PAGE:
In 2009 it has been revealed that the UK was subject to almost daily attacks from groups of international hackers, many of whom were either partly or wholly sponsored by foreign states or terrorist organisations with backing from unknown global powers.
In an interview with The Observer, security expert Lord West of Spithead revealed that 300 notable attacks were launched against UK businesses and organisations in 2009, but a far greater number of lower grade attacks were fended off each and every day.
The vast majority of the high level attacks remain unpunished, as the groups that perpetrate them are usually working for intelligence agencies with foreign funding. Tracing the attackers is virtually impossible according to Lord West, who said that the lack of online regulation made clandestine hacks and data theft relatively simple to carry out.
Lord West revealed that data detailing secret designs for aerospace engineering projects and other hugely expensive and sensitive undertakings had been stolen by third party groups. He went on to say that other states would only deny involvement when asked about the thefts, leaving the UK authorities with little to act upon.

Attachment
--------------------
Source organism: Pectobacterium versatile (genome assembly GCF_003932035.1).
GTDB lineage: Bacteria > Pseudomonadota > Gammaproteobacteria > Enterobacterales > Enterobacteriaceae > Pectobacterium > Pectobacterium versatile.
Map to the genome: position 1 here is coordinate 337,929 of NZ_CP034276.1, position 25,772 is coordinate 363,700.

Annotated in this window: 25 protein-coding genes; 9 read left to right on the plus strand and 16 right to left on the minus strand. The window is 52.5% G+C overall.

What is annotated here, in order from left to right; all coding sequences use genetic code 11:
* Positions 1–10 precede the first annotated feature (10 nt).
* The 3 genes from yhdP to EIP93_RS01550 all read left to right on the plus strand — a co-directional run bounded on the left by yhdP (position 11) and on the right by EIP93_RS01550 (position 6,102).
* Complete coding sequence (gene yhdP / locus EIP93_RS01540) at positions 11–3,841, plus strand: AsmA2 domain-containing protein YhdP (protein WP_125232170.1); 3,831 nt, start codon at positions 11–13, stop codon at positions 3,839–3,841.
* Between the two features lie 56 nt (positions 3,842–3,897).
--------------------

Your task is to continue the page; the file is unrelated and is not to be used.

Lord West also suggested that the UK had the means to retaliate in the online cold war that appears to be being waged between a number of global entities. He said that although the UK is not currently involved in any kind of counter-attacks, it would certainly be willing to consider the viability of such a strategy if matters continue to worsen.
Heads of industry and leaders in positions of power in the West are beginning to approach the threat of data security with increased attention and gravity. The Office of Cyber Security has been created by the UK government and is aimed at tackling the threat head-on, whilst in the USA President Obama has called upon the services of Howard Schmidt to ensure that America is better prepared for international digital espionage.
The immense cost of data security and protection for businesses has been revealed by various studies and reports, with some believing that central intervention and counter-measures may be necessary to restore the balance.